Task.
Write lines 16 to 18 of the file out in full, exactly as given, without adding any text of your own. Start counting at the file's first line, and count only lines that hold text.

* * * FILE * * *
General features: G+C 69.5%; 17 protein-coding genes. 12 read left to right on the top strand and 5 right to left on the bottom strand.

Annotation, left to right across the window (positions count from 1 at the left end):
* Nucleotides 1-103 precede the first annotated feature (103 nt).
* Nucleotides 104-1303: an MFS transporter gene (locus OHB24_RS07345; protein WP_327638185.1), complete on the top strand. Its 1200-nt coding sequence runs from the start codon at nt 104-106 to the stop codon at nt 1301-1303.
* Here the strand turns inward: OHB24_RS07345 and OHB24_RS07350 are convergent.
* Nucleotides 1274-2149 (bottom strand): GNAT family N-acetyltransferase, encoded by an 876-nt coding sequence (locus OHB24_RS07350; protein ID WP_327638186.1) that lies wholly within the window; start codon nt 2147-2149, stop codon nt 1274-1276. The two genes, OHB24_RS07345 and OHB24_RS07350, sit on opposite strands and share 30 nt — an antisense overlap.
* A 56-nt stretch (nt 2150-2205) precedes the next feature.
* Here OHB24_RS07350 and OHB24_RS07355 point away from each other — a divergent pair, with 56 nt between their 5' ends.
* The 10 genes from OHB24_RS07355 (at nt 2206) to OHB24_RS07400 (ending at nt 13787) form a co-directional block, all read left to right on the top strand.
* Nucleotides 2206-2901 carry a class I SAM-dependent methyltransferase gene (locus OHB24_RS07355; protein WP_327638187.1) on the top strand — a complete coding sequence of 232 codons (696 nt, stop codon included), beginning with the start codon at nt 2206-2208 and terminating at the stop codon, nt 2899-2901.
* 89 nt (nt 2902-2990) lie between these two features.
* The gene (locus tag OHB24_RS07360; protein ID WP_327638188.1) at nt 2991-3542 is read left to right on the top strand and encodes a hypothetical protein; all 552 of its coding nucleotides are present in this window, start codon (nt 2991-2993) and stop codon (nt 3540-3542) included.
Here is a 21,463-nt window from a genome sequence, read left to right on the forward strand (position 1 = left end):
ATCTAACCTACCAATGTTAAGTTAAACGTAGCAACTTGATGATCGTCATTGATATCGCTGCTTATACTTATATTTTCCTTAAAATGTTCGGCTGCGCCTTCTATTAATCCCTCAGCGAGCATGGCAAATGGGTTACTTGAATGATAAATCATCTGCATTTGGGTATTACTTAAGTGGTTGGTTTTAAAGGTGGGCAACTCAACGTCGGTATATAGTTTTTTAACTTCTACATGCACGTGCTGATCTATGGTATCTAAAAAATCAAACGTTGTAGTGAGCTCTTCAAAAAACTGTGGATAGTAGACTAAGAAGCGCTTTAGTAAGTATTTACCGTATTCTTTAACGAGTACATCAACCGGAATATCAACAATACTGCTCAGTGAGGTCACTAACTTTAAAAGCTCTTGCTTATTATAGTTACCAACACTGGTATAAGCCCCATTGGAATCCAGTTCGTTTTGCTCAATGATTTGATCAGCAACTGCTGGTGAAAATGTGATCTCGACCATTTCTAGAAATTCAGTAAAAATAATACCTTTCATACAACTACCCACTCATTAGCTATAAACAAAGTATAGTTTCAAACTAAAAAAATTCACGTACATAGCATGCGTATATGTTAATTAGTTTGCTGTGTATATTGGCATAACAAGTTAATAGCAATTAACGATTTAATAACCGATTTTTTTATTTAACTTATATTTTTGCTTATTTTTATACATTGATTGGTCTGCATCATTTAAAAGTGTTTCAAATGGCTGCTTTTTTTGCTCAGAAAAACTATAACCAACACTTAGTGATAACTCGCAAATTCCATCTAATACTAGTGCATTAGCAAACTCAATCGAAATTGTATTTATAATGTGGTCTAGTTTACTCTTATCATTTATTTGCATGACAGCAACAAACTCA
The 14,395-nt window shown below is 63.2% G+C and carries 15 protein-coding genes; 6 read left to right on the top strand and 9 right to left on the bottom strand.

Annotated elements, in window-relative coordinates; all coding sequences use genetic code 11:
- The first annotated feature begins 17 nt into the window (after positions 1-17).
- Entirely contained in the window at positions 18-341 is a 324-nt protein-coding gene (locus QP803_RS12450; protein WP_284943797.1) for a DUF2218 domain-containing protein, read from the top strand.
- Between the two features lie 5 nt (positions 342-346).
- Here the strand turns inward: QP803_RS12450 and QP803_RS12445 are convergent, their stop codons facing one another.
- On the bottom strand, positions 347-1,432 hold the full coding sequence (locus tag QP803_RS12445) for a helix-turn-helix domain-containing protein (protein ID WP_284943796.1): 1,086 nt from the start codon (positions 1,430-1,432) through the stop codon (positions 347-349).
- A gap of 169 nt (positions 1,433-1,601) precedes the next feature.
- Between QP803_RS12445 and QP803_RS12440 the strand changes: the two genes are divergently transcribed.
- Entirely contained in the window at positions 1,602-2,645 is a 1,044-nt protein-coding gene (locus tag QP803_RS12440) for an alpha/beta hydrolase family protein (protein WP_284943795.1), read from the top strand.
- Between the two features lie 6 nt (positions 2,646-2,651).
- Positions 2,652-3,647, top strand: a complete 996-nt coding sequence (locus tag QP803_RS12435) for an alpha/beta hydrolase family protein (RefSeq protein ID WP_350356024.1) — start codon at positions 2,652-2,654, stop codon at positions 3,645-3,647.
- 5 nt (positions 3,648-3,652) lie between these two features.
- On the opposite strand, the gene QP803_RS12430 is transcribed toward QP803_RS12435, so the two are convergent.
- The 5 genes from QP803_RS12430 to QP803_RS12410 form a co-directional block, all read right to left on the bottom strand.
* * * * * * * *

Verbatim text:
Annotated elements, in window-relative coordinates; all coding sequences use genetic code 11:
- The first annotated feature begins 17 nt into the window (after positions 1-17).
- Entirely contained in the window at positions 18-341 is a 324-nt protein-coding gene (locus QP803_RS12450; protein WP_284943797.1) for a DUF2218 domain-containing protein, read from the top strand.